Although the states have a role in monitoring compliance with the federal regulations through the nursing home survey process, the Office of Inspector General is also charged with overseeing the provision of mental health services to nursing home residents. The statutory mission of the office is to protect the integrity of Department of Health and Human Services programs, including Medicare and Medicaid.

During the past six years, the Office of Inspector General has conducted two studies of mental health services provided in nursing homes. The first, released in May 1996 (1), was prompted by a tripling of Medicare payments for nursing home mental health services. The increased payments coincided with an increase in the number of nursing home residents identified as having mental disorders, which occurred after the introduction of the preadmission screening and annual resident review and the "minimum data set," which is a standardized instrument that includes evaluations of mood, cognition, behavior, and functional status (5). They also coincided with the expansion of Medicare Part B coverage of mental health services to include direct billing by clinical psychologists and certified social workers. In response to allegations that Medicare was being billed for unnecessary or inappropriate services, the Office of Inspector General conducted a medical record review of 397 beneficiaries who received care billed under five specific codes for psychiatric diagnostic interviews, psychological testing, and individual or group psychotherapy. Thirty-two percent of these services were deemed medically unnecessary—that is, the patient's condition did not warrant the treatment or the patient was unable to benefit from treatment—and 15 percent were "questionable."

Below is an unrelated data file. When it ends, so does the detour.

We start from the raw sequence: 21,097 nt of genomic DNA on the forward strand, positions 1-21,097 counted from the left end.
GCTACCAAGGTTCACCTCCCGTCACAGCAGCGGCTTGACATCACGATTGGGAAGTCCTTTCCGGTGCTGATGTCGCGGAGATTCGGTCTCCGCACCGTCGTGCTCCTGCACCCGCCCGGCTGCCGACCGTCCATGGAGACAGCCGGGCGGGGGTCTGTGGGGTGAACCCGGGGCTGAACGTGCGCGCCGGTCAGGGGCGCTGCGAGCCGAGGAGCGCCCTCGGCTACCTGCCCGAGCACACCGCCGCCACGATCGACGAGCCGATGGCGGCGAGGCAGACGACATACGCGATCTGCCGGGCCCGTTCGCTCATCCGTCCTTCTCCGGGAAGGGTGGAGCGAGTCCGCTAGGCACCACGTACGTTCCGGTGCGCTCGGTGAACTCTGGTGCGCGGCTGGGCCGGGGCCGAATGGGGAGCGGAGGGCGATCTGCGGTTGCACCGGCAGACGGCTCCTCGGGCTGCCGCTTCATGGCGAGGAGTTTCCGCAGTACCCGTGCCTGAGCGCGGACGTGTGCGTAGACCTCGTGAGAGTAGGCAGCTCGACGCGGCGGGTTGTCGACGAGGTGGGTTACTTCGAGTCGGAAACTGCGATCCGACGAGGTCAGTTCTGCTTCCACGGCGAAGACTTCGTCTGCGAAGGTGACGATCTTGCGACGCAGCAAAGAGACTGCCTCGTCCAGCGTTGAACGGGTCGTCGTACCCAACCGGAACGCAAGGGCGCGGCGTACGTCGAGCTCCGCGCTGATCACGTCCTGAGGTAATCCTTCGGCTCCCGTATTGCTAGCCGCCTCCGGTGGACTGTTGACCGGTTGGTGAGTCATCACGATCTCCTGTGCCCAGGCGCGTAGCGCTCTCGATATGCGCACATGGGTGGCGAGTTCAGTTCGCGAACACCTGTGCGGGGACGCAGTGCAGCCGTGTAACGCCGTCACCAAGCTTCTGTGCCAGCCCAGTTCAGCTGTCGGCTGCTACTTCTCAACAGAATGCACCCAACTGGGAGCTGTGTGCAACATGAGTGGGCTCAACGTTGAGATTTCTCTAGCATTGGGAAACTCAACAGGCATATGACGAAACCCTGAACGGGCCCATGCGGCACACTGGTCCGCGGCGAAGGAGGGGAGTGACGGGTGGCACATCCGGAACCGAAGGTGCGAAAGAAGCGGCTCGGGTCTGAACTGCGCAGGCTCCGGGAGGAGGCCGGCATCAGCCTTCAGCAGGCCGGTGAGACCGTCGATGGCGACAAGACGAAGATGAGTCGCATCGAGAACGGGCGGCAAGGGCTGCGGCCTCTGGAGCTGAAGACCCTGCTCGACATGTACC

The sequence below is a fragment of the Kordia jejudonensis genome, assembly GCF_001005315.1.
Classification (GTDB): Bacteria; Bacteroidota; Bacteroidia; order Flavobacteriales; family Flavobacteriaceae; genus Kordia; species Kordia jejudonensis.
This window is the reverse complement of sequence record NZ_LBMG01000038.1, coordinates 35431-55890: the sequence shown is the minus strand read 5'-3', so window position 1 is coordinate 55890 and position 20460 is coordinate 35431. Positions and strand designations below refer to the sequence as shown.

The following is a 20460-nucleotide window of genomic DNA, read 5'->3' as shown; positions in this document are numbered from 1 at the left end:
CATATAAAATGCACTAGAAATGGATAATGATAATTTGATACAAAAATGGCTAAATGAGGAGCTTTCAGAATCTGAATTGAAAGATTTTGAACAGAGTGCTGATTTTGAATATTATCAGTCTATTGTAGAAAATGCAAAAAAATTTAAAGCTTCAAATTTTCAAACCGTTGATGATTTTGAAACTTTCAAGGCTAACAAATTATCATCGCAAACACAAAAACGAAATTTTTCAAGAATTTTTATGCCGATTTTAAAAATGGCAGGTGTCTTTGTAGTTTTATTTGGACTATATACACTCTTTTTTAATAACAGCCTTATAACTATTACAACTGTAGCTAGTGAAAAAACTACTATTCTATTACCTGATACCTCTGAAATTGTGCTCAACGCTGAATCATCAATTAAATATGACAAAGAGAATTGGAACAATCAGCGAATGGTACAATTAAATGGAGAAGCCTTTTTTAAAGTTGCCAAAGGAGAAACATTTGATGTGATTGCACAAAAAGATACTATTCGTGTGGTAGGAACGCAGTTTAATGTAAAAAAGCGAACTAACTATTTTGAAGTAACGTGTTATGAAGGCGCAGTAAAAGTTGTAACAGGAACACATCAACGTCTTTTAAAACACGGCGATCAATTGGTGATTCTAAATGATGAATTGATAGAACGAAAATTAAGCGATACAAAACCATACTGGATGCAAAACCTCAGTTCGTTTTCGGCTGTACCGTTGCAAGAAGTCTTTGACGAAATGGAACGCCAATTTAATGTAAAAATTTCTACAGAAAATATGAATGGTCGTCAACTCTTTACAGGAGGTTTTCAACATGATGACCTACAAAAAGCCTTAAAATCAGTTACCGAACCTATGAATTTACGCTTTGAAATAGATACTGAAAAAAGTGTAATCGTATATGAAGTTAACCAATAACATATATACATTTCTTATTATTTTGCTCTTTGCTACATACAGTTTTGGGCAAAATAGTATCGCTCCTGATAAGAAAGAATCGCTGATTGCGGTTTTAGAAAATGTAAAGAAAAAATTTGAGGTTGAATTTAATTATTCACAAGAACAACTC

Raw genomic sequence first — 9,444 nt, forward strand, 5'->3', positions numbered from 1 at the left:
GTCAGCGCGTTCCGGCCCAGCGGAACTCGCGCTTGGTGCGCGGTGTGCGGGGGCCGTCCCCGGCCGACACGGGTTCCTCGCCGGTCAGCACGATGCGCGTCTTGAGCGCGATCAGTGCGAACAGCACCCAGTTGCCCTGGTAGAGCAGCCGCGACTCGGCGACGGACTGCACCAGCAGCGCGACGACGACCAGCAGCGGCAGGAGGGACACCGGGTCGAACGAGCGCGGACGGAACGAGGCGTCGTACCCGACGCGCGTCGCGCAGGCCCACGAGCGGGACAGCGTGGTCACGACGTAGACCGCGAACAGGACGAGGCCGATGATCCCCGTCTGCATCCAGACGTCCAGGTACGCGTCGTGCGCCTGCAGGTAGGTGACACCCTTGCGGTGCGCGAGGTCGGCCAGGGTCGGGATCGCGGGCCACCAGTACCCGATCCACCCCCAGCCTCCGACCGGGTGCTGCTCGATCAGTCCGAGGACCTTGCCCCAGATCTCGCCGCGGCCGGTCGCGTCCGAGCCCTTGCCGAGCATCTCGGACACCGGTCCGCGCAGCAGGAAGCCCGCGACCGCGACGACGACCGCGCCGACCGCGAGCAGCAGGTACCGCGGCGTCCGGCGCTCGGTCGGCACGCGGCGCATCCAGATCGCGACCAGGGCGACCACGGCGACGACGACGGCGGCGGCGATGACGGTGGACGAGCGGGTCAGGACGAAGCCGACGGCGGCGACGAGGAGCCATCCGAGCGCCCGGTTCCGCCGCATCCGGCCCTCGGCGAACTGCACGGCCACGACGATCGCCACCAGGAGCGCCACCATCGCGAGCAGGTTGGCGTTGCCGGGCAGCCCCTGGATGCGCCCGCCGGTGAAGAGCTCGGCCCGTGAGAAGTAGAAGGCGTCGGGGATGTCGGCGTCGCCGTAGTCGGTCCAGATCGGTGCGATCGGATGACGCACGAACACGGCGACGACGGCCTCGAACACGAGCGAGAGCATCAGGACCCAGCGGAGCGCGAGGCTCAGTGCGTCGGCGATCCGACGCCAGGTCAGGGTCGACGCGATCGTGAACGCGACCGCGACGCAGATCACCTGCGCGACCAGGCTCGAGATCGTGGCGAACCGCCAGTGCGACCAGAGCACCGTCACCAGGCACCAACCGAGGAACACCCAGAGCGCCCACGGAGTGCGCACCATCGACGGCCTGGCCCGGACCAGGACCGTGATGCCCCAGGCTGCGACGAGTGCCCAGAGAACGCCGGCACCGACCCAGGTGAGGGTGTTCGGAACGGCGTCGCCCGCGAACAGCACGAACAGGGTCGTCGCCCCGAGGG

The second study, released in January 2001, focused on the appropriateness of Medicare Part B payments for psychiatric services (2). This study was based on a medical record review of 365 services billed under any one of five codes for psychological testing, group psychotherapy, and individual psychotherapy with and without medical evaluation and management. Twenty-seven percent of services billed under these five codes were deemed to be medically unnecessary, in most cases on the basis of a determination that the patient's cognitive capacity precluded his or her benefiting from the treatment or that the frequency or duration of the service was excessive. In addition, the study found that 9 percent of services lacked any psychiatric documentation and 3 percent were questionable, primarily because of incomplete documentation or cognitive deficits that would likely preclude treatment benefit. As with the first study, psychological testing, provided mostly by clinical psychologists, was the service most often found to be medically unnecessary, primarily because of lack of need or excessive length or frequency of testing. Least problematic was individual psychotherapy with medical evaluation and management (code 90817).

It must be kept in mind, however, that these reports contained information only about the specific mental health service codes studied. The studies focused on the psychological services and the psychological testing services that accounted for a majority of the nursing home mental health care reimbursed by Medicare or that were thought to be most prone to abuse. Neither of the studies examined services billed under other psychiatric service codes specifically for nursing home care (for example, initial evaluation code 99303 or follow-up visit codes 99311, −312, −313). Thus inferences cannot be drawn from these studies about the appropriateness of the entire range of psychiatric care currently provided in nursing homes. The studies were not designed to determine the effectiveness or efficiency of services delivered, the extent to which nursing home residents benefited from services not previously available to them, or how many residents were still not receiving needed care. Although it is possible that some proportion of increased Medicare spending might reflect improvements in access to mental health services or in quality of care for some nursing home residents, this has not yet been evaluated by health services or outcomes research.